The number of crematories in the United States in 1884 was two. Twenty five is the present number.  Moreover, from forty-seven in 1885 the number of cremations became in 1900, 10,000. It transpires that while in actual number of incinerations New York remains at the head of the class, San Francisco is a good second and the number of cremations in proportion to population is far greater in the metropolis of the Pacific Coast than in New York City. The Odd Fellows' crematory of San Francisco, by the bye, enjoys the distinction of being the finest in the world. 
Burial of the corpse is a relic of barbarism. It is unclean, revolting; scantily considerate of the dead and a menace to the living. Cemeteries occupy much valuable land that could be used to better purpose and by pollution of the water-supply of cities annually slay unnumbered thousands. --Californian.

Nebraska City, Nebraska - The Conservative - April 4, 1901

*A riding habit being clothing worn by women when riding horses, not a habit in the sense we might think of today (as a routine action).

This next clipping is from the same paper, from the same year.  I particularly like this one because it lists where the crematoriums in the country are located as well as the cost of cremation.

Items of Interest To Cremationists

November 14, 1901, The Conservative, Nebraska City, Nebraska 
There are 22 crematory temples in the United States situated as follows: Washington, Pa., Detroit, Mich., New York, N.Y., Lancaster, Pa., San Francisco (2), Pittsburg, Pa., St. Louis, Mo., Baltimore, Md., Philadelphia, Pa., Troy, N.Y, Boston, Mass., Davenport, Ia., Cincinnati O., Swinburne Island, N.Y., Chicago, Ill., Waterville, N.Y., Buffalo, N.Y., Pasadena, Cal., Los Angeles, Cal., Fort Wayne, Ind., Portland, Oregon.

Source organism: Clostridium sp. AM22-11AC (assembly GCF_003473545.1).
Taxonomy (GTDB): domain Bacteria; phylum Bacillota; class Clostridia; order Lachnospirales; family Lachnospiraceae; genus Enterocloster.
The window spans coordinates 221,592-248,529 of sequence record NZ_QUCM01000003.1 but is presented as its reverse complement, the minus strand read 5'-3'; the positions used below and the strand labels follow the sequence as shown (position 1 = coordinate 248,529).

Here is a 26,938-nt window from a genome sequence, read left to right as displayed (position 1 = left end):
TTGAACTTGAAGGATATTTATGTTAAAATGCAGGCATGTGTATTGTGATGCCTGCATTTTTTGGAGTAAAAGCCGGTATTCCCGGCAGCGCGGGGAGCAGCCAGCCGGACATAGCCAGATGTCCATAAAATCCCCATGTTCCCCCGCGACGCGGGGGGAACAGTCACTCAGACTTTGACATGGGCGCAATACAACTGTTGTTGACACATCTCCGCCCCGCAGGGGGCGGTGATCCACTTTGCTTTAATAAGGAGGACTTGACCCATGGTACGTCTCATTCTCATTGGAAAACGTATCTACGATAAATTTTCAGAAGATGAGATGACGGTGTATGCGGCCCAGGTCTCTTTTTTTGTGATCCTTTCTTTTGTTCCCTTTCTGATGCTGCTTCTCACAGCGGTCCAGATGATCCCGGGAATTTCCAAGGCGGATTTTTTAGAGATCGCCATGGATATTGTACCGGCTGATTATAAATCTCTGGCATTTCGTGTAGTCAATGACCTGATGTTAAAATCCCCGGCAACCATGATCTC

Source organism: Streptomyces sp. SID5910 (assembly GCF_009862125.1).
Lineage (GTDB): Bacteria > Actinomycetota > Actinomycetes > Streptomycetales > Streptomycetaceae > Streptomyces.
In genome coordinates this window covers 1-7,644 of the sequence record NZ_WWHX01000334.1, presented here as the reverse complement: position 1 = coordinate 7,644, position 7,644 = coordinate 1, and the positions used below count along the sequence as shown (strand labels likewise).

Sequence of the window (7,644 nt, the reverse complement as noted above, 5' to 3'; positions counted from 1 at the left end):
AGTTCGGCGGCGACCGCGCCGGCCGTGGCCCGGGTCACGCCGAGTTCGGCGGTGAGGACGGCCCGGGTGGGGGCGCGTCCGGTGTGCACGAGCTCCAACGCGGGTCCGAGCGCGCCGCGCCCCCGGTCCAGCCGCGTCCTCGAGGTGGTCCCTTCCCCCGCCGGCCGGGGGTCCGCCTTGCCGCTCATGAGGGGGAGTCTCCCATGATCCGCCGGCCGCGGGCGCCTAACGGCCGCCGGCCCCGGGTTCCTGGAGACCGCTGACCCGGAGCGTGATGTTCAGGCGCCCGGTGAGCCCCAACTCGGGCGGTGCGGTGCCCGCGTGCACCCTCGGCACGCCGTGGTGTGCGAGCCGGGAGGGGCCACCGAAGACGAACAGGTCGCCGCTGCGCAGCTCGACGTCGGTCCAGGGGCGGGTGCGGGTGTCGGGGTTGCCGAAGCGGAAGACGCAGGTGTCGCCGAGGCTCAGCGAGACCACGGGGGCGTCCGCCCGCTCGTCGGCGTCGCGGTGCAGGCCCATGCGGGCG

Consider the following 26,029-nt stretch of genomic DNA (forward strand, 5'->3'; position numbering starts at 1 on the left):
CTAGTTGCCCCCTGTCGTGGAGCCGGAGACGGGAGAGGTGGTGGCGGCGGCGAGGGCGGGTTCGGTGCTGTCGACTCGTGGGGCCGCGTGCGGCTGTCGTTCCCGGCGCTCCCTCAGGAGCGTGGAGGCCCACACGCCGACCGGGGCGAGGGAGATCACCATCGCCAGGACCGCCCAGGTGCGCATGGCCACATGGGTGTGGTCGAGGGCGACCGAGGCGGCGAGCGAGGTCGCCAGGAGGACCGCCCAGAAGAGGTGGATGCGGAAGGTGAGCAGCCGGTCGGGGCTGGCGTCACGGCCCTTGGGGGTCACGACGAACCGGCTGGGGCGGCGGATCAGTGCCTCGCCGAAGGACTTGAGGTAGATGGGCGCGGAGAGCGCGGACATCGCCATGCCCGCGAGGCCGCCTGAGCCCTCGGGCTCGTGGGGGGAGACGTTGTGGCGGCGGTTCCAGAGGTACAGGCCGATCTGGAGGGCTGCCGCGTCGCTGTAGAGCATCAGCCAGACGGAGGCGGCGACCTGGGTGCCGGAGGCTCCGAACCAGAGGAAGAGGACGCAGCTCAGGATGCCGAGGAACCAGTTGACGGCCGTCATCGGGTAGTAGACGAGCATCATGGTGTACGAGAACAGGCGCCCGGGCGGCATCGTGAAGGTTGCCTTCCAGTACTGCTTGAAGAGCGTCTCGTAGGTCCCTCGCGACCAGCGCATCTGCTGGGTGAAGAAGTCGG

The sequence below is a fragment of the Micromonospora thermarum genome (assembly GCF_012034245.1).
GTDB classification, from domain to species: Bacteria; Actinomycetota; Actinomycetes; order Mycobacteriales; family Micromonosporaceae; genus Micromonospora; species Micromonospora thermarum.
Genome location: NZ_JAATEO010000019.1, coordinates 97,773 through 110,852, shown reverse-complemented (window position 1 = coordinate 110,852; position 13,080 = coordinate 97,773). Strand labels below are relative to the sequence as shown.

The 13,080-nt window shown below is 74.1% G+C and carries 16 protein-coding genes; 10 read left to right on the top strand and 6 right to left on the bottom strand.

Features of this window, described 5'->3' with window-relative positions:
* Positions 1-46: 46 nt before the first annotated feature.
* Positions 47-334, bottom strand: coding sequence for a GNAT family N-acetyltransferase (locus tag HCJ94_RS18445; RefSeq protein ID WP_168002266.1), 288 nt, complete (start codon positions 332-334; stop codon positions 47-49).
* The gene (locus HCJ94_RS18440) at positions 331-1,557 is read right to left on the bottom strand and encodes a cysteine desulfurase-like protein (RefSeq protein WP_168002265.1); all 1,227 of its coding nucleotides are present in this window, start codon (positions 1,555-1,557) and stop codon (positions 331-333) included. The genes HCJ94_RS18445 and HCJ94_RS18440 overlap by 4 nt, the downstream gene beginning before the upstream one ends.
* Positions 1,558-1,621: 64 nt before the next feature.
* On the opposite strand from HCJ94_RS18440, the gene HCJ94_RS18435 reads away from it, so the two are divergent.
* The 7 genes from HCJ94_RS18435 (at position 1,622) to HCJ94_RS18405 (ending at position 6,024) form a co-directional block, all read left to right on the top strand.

The cost of incineration, urn, and niche in the urn hall (or columbarium) is far cheaper than earth burial.  An incineration costs about $30 to $45.  The best way for Freethinkers who believe in this scientific disposal of the body is to arrange matters when living--this can be done by the purchase of a "Cremation Certificate" for $30--$5 cash and balance in monthly payments of one or more dollars; these certificates are transferable and will be honored by nearly all the cremation associations in the world. 
Cremation appeals to radical, independent thinkers; it is a clean, rapid method.  For those who have taken the trouble to investigate, there is no choice between the sunset glow of a furnace and the foulness and corruption of the earth. 
Cremation statistics indicate a steady annual advance in all countries, and this is particularly the case here.  In 1879, 4; 1899, about 260; 1899, about 1,000; 1900, about 1,200. 
If the 22 cremation societies would keep a standing advertisement in the Liberal papers it would be sound business policy, as nearly all Freethinkers are inclined to favor cremation. 
Respectfully submitted, WALTER BREEN

Nebraska City, Nebraska - The Conservative - November 14, 1901

I tried to find an article from this time period which either argued against cremation or summarized arguments against it.  It took much longer than I thought it would, since all those I read in favor of the practice referred to it as controversial, and since cremation in the South is still not terribly popular a hundred years later.  

The following are excerpts of an article from the Pittsburgh Dispatch.  This is by no means the entire article, which spanned two pages, just the parts which addressed opposition to cremation.  The full article can be viewed here.